One of the longest government shutdowns in our nation’s history has finally ended this past week on Friday, Jan. 25. Both political parties have three weeks until Feb. 15 to roll up their sleeves and come to a consensus over the border security.
In the midst, there are still local families and government agencies being affected by the 35 day shutdown. Beginning on Dec. 22, thousands of federal employees were without pay and some federal employees receive furlough.
“This past month has proven just how vital government services are to the American people, whether it's our food safety, our airports, our national parks, our economy, our national security and so much else,” Senate Minority Leader Chuck Schumer said Friday.
As President Trump made his address this past Friday, he stated how the financially stressed federal employees will be compensated. “I will make sure that all employees receive their back pay very quickly or as soon as possible, it’ll happen fast.”
Speaker of the House Nancy Pelosi and Schumer live reacted to President Trump’s announcement to the public. “Our dedicated public servants should never, never have to go through this again,” Schumer said. “We will do everything we can to make sure they don’t have to.”
Even though there has been a temporary fix, federal agencies such as the IRS are having to “reboot” and become fully operational again. On the verge of tax season, the shutdown has caused a major disruption to the series of services the IRS provides.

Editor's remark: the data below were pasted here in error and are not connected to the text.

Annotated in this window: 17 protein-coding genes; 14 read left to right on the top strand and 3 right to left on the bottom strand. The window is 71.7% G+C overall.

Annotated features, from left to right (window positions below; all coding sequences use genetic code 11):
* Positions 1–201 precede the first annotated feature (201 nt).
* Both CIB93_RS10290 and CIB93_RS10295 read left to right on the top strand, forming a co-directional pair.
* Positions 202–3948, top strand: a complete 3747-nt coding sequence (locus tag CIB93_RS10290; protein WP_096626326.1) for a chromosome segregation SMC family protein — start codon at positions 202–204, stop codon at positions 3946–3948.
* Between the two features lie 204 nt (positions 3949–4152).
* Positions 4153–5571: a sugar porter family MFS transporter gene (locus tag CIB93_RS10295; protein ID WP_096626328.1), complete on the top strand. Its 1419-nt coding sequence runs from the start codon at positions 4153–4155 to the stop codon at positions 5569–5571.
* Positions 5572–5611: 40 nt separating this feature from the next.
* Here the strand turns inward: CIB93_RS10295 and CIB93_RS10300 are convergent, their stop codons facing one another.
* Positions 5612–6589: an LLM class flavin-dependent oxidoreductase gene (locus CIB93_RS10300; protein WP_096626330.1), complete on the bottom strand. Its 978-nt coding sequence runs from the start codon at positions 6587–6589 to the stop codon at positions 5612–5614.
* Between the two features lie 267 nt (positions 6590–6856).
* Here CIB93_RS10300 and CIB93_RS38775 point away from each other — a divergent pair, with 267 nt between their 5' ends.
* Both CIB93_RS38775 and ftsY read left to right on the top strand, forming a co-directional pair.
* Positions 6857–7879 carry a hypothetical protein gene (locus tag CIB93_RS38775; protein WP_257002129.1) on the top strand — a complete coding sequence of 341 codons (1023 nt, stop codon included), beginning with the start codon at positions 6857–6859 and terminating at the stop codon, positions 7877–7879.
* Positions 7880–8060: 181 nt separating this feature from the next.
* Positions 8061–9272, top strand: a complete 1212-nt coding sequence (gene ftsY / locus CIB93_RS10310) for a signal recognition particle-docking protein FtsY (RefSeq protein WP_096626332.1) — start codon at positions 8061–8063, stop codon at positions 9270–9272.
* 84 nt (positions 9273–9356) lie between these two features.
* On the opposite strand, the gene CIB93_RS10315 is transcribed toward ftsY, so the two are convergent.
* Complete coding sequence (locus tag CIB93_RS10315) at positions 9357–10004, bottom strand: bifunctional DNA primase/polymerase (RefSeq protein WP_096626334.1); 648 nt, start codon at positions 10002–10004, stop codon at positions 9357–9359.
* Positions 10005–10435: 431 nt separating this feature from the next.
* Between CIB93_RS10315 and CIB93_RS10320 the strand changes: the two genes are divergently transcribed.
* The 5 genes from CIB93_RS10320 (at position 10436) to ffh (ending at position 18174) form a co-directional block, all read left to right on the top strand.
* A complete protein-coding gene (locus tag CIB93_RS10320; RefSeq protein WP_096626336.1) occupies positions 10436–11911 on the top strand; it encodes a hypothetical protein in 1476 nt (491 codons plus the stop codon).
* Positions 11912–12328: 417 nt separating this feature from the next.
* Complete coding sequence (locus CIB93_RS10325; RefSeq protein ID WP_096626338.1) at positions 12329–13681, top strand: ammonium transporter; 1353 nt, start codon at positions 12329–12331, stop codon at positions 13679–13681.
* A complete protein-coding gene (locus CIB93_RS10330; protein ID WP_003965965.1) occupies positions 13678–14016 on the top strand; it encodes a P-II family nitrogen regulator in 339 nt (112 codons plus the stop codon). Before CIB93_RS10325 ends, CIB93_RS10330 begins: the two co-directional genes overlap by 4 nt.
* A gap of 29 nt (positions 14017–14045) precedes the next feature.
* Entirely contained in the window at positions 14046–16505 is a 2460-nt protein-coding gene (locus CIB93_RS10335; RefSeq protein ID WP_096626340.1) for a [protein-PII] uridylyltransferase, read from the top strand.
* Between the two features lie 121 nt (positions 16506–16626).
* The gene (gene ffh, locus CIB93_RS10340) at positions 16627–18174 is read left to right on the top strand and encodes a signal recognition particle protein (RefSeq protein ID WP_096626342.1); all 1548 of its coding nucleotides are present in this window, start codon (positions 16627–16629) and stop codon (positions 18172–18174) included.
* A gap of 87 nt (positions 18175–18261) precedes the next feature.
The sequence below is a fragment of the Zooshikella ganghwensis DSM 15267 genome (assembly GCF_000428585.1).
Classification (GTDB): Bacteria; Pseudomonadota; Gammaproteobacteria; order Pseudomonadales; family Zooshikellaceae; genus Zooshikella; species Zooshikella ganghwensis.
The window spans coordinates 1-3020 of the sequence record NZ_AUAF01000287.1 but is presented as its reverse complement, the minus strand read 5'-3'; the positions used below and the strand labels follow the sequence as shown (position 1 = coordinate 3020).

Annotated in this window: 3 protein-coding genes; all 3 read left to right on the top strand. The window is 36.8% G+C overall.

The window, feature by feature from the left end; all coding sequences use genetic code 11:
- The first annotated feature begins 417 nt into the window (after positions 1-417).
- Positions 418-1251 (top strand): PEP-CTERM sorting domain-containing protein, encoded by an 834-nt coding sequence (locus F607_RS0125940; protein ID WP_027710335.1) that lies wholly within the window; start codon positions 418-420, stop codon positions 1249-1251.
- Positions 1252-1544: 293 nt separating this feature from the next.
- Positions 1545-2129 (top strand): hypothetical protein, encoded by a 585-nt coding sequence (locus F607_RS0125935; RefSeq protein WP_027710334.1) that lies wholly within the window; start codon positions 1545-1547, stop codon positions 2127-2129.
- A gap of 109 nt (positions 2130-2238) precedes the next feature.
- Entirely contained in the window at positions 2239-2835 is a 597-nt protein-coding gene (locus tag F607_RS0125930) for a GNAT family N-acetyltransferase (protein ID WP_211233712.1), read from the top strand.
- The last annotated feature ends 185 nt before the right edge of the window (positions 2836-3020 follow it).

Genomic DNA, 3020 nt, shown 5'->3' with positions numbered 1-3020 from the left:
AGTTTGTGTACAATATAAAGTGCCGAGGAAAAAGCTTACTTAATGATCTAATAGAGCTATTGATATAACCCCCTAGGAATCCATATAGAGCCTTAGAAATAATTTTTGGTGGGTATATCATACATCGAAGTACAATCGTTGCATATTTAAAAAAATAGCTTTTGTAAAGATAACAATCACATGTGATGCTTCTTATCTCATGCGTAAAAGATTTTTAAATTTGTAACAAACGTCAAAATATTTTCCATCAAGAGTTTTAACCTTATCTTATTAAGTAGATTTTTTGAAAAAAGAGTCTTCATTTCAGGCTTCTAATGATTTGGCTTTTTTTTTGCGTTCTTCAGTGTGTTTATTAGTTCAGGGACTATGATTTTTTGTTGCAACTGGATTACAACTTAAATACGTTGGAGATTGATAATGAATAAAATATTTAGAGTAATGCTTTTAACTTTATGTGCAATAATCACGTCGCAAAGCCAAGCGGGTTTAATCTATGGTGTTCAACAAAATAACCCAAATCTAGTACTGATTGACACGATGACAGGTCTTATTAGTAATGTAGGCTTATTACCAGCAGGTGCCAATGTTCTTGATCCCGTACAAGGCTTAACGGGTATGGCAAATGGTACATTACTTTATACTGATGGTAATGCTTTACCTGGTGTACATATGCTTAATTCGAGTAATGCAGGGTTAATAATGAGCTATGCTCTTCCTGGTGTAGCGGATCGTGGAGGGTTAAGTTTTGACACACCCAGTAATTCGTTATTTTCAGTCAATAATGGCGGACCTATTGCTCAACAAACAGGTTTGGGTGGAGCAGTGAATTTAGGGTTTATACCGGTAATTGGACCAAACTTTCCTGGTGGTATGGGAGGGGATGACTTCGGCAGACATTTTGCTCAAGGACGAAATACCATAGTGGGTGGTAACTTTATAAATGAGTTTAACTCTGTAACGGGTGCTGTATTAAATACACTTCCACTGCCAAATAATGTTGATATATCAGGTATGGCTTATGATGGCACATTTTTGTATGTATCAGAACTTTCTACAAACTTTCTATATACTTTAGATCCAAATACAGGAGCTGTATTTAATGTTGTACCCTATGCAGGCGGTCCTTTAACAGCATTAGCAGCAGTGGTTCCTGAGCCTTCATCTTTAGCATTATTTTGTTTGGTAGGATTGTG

Americans who have placed calls or sent emails regarding their tax information will now be delayed even further due to the challenge of the shutdown.
Museums such as the Smithsonian and the National Zoo will be reopening their doors on Tuesday to the public.
Overall, the shutdown’s damage has created a long lasting impression among the federal employees, House, Senate, Democrats and Republicans.
According to Vox, there has been at least 35 ways the government shutdown has affected the nation, ranging from immigration, Native American tribes, food and agriculture to housing, and crime and security. These consequences of the shutdown have become evident in every business and in everyday living.
“Shutdowns are painful and useless,” Sen. Shelley Moore Capito of West Virginia said. “Who’s winning here? Well, it’s pretty clear the American people aren’t winning. And in the end, I don’t think anybody wins.”